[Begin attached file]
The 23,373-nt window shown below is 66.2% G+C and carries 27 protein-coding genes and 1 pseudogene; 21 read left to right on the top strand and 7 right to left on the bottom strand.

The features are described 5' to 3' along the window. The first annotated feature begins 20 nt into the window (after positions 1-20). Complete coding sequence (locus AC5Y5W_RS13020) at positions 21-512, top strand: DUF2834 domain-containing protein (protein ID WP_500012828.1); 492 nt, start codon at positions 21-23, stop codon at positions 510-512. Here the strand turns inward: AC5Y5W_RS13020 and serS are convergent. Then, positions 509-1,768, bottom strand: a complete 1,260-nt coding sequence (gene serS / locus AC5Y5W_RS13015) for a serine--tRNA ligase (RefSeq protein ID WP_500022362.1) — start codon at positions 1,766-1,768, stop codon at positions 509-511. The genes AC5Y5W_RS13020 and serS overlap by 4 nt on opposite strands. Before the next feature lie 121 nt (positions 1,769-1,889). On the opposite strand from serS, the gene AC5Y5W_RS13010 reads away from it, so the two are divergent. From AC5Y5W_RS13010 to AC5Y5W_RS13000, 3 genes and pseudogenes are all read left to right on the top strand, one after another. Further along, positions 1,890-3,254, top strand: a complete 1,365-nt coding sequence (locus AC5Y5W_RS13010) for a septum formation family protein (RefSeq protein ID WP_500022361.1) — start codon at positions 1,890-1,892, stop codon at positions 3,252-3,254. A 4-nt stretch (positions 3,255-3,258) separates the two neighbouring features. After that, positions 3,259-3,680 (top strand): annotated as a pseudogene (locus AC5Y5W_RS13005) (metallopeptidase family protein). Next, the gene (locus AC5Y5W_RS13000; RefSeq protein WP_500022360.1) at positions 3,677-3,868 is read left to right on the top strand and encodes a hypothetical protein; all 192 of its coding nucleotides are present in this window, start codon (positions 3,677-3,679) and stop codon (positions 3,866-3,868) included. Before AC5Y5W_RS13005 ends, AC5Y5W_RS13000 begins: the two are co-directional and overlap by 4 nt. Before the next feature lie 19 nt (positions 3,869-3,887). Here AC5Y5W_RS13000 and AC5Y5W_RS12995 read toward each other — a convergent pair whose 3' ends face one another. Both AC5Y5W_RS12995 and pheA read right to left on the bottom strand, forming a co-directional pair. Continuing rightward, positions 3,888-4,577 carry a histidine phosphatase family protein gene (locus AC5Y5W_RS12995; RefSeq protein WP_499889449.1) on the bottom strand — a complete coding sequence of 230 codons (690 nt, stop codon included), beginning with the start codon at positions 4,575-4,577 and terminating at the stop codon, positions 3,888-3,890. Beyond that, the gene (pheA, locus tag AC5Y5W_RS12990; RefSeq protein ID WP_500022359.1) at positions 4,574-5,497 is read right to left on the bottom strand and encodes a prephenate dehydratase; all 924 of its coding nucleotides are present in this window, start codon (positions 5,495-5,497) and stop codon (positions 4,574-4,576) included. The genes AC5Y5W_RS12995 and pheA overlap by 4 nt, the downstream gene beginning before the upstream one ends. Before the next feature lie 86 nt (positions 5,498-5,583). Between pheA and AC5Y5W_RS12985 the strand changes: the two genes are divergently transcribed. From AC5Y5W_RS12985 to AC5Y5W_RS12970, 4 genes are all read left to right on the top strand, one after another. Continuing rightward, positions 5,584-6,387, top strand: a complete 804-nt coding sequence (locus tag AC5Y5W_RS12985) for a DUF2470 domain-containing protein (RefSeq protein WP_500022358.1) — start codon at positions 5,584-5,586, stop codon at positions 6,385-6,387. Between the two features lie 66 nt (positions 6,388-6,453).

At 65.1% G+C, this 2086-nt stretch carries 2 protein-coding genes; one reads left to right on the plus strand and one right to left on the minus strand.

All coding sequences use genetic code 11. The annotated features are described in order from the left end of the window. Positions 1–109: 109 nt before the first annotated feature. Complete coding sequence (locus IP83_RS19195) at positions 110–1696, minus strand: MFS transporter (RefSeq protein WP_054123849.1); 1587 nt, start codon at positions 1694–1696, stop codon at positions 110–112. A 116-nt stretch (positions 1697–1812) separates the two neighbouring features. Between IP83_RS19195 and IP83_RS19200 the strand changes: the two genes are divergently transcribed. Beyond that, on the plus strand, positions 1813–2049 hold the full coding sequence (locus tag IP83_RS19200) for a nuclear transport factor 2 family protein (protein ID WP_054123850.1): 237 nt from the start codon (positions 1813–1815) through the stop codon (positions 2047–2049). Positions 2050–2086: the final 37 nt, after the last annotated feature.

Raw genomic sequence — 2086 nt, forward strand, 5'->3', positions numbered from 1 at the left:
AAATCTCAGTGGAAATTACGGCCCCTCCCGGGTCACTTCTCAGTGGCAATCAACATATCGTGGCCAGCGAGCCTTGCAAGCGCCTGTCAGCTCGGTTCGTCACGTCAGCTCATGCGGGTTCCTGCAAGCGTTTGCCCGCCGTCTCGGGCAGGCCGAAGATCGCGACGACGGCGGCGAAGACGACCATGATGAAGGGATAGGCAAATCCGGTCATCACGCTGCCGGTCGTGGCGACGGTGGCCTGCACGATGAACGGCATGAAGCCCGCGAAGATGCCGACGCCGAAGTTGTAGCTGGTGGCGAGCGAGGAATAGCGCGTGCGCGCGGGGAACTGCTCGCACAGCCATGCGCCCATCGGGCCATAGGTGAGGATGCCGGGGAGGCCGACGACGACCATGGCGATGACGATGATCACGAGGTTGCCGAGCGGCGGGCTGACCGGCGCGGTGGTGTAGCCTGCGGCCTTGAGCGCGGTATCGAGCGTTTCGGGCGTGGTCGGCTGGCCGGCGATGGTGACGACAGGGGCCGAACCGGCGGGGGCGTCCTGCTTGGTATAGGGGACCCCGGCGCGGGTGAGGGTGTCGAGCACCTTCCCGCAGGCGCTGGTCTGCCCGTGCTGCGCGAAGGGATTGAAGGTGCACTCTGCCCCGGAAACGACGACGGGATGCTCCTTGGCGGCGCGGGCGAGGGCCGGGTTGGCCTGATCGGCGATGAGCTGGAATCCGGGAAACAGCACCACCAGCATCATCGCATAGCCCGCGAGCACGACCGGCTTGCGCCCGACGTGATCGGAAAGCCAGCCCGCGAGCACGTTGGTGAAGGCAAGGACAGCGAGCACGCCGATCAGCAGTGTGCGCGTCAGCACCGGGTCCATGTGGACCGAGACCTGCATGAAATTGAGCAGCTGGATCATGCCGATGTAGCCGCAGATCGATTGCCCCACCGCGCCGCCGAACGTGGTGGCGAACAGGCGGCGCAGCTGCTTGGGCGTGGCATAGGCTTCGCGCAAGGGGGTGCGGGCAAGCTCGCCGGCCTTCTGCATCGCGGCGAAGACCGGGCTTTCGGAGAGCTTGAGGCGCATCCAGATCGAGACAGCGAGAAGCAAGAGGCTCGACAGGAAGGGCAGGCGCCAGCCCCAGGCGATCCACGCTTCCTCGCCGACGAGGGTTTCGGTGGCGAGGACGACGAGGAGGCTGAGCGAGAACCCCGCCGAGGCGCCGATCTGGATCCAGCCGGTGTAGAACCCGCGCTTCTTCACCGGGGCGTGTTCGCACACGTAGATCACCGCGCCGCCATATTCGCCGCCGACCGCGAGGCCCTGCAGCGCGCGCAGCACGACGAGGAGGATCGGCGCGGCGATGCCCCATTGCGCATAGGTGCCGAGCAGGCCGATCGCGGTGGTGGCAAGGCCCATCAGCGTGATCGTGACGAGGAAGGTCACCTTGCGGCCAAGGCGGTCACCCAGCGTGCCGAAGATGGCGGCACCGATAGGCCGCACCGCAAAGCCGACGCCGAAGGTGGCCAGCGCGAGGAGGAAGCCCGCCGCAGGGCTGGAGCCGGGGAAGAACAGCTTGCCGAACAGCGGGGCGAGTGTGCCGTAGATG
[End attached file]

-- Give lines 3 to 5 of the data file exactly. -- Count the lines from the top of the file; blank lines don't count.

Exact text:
At 65.1% G+C, this 2086-nt stretch carries 2 protein-coding genes; one reads left to right on the plus strand and one right to left on the minus strand.

All coding sequences use genetic code 11. The annotated features are described in order from the left end of the window. Positions 1–109: 109 nt before the first annotated feature. Complete coding sequence (locus IP83_RS19195) at positions 110–1696, minus strand: MFS transporter (RefSeq protein WP_054123849.1); 1587 nt, start codon at positions 1694–1696, stop codon at positions 110–112. A 116-nt stretch (positions 1697–1812) separates the two neighbouring features. Between IP83_RS19195 and IP83_RS19200 the strand changes: the two genes are divergently transcribed. Beyond that, on the plus strand, positions 1813–2049 hold the full coding sequence (locus tag IP83_RS19200) for a nuclear transport factor 2 family protein (protein ID WP_054123850.1): 237 nt from the start codon (positions 1813–1815) through the stop codon (positions 2047–2049). Positions 2050–2086: the final 37 nt, after the last annotated feature.

Raw genomic sequence — 2086 nt, forward strand, 5'->3', positions numbered from 1 at the left: